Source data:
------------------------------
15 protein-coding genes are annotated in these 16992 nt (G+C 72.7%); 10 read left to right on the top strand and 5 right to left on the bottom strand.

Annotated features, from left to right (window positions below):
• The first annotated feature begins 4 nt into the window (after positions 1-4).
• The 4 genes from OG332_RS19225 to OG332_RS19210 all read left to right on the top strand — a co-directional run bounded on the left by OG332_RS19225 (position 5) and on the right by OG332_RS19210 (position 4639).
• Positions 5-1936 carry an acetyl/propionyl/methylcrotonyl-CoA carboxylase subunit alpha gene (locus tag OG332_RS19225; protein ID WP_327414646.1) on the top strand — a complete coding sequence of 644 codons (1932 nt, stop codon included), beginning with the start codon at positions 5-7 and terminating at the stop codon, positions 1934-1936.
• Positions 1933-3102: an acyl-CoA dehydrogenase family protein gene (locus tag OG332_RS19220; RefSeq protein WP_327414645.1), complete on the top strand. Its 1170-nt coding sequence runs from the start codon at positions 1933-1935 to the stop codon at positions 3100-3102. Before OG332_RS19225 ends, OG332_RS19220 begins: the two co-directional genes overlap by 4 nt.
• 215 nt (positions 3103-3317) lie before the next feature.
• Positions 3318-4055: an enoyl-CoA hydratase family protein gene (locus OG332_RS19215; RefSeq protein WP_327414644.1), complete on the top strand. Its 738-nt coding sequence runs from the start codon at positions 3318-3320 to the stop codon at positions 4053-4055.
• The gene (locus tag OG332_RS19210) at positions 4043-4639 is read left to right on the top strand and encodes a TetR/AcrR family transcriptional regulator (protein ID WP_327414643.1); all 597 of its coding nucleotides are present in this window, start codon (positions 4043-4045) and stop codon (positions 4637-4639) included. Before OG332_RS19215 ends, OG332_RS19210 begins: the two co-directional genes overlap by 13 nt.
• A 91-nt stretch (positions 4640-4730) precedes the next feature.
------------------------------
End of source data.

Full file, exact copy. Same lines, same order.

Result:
15 protein-coding genes are annotated in these 16992 nt (G+C 72.7%); 10 read left to right on the top strand and 5 right to left on the bottom strand.

Annotated features, from left to right (window positions below):
• The first annotated feature begins 4 nt into the window (after positions 1-4).
• The 4 genes from OG332_RS19225 to OG332_RS19210 all read left to right on the top strand — a co-directional run bounded on the left by OG332_RS19225 (position 5) and on the right by OG332_RS19210 (position 4639).
• Positions 5-1936 carry an acetyl/propionyl/methylcrotonyl-CoA carboxylase subunit alpha gene (locus tag OG332_RS19225; protein ID WP_327414646.1) on the top strand — a complete coding sequence of 644 codons (1932 nt, stop codon included), beginning with the start codon at positions 5-7 and terminating at the stop codon, positions 1934-1936.
• Positions 1933-3102: an acyl-CoA dehydrogenase family protein gene (locus tag OG332_RS19220; RefSeq protein WP_327414645.1), complete on the top strand. Its 1170-nt coding sequence runs from the start codon at positions 1933-1935 to the stop codon at positions 3100-3102. Before OG332_RS19225 ends, OG332_RS19220 begins: the two co-directional genes overlap by 4 nt.
• 215 nt (positions 3103-3317) lie before the next feature.
• Positions 3318-4055: an enoyl-CoA hydratase family protein gene (locus OG332_RS19215; RefSeq protein WP_327414644.1), complete on the top strand. Its 738-nt coding sequence runs from the start codon at positions 3318-3320 to the stop codon at positions 4053-4055.
• The gene (locus tag OG332_RS19210) at positions 4043-4639 is read left to right on the top strand and encodes a TetR/AcrR family transcriptional regulator (protein ID WP_327414643.1); all 597 of its coding nucleotides are present in this window, start codon (positions 4043-4045) and stop codon (positions 4637-4639) included. Before OG332_RS19215 ends, OG332_RS19210 begins: the two co-directional genes overlap by 13 nt.
• A 91-nt stretch (positions 4640-4730) precedes the next feature.